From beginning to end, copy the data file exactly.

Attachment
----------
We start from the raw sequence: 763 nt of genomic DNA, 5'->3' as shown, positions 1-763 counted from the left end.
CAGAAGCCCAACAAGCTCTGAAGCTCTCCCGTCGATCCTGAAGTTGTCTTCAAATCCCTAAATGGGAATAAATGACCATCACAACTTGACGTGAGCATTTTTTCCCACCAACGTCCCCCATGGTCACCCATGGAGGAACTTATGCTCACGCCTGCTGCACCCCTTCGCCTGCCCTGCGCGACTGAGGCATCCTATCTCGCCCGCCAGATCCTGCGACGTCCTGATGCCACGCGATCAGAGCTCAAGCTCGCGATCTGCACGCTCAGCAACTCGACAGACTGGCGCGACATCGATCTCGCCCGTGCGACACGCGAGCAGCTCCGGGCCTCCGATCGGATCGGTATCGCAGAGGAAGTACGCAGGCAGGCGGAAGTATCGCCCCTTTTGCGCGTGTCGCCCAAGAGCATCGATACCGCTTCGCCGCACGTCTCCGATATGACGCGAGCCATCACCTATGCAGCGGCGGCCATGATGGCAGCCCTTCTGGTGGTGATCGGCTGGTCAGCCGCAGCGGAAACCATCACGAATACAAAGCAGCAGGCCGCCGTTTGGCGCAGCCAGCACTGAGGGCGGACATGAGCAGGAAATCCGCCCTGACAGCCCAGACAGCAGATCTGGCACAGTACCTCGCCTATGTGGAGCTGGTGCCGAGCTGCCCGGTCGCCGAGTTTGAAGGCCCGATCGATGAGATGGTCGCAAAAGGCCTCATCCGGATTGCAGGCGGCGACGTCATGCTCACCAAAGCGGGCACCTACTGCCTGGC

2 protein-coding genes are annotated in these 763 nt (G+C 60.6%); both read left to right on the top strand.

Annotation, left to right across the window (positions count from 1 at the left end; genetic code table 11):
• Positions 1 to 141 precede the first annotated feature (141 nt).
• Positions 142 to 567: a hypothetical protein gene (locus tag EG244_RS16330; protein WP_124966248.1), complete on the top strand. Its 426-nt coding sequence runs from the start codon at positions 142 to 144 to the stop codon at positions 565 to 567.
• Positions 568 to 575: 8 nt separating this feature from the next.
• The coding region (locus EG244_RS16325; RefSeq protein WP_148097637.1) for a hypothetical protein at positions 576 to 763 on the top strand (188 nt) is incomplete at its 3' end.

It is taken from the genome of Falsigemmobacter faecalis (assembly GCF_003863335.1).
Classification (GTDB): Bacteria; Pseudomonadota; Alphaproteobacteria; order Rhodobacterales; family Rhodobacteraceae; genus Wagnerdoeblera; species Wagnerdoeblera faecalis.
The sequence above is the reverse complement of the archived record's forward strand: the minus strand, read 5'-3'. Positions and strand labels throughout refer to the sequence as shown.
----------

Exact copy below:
We start from the raw sequence: 763 nt of genomic DNA, 5'->3' as shown, positions 1-763 counted from the left end.
CAGAAGCCCAACAAGCTCTGAAGCTCTCCCGTCGATCCTGAAGTTGTCTTCAAATCCCTAAATGGGAATAAATGACCATCACAACTTGACGTGAGCATTTTTTCCCACCAACGTCCCCCATGGTCACCCATGGAGGAACTTATGCTCACGCCTGCTGCACCCCTTCGCCTGCCCTGCGCGACTGAGGCATCCTATCTCGCCCGCCAGATCCTGCGACGTCCTGATGCCACGCGATCAGAGCTCAAGCTCGCGATCTGCACGCTCAGCAACTCGACAGACTGGCGCGACATCGATCTCGCCCGTGCGACACGCGAGCAGCTCCGGGCCTCCGATCGGATCGGTATCGCAGAGGAAGTACGCAGGCAGGCGGAAGTATCGCCCCTTTTGCGCGTGTCGCCCAAGAGCATCGATACCGCTTCGCCGCACGTCTCCGATATGACGCGAGCCATCACCTATGCAGCGGCGGCCATGATGGCAGCCCTTCTGGTGGTGATCGGCTGGTCAGCCGCAGCGGAAACCATCACGAATACAAAGCAGCAGGCCGCCGTTTGGCGCAGCCAGCACTGAGGGCGGACATGAGCAGGAAATCCGCCCTGACAGCCCAGACAGCAGATCTGGCACAGTACCTCGCCTATGTGGAGCTGGTGCCGAGCTGCCCGGTCGCCGAGTTTGAAGGCCCGATCGATGAGATGGTCGCAAAAGGCCTCATCCGGATTGCAGGCGGCGACGTCATGCTCACCAAAGCGGGCACCTACTGCCTGGC

2 protein-coding genes are annotated in these 763 nt (G+C 60.6%); both read left to right on the top strand.

Annotation, left to right across the window (positions count from 1 at the left end; genetic code table 11):
• Positions 1 to 141 precede the first annotated feature (141 nt).
• Positions 142 to 567: a hypothetical protein gene (locus tag EG244_RS16330; protein WP_124966248.1), complete on the top strand. Its 426-nt coding sequence runs from the start codon at positions 142 to 144 to the stop codon at positions 565 to 567.
• Positions 568 to 575: 8 nt separating this feature from the next.
• The coding region (locus EG244_RS16325; RefSeq protein WP_148097637.1) for a hypothetical protein at positions 576 to 763 on the top strand (188 nt) is incomplete at its 3' end.

It is taken from the genome of Falsigemmobacter faecalis (assembly GCF_003863335.1).
Classification (GTDB): Bacteria; Pseudomonadota; Alphaproteobacteria; order Rhodobacterales; family Rhodobacteraceae; genus Wagnerdoeblera; species Wagnerdoeblera faecalis.
The sequence above is the reverse complement of the archived record's forward strand: the minus strand, read 5'-3'. Positions and strand labels throughout refer to the sequence as shown.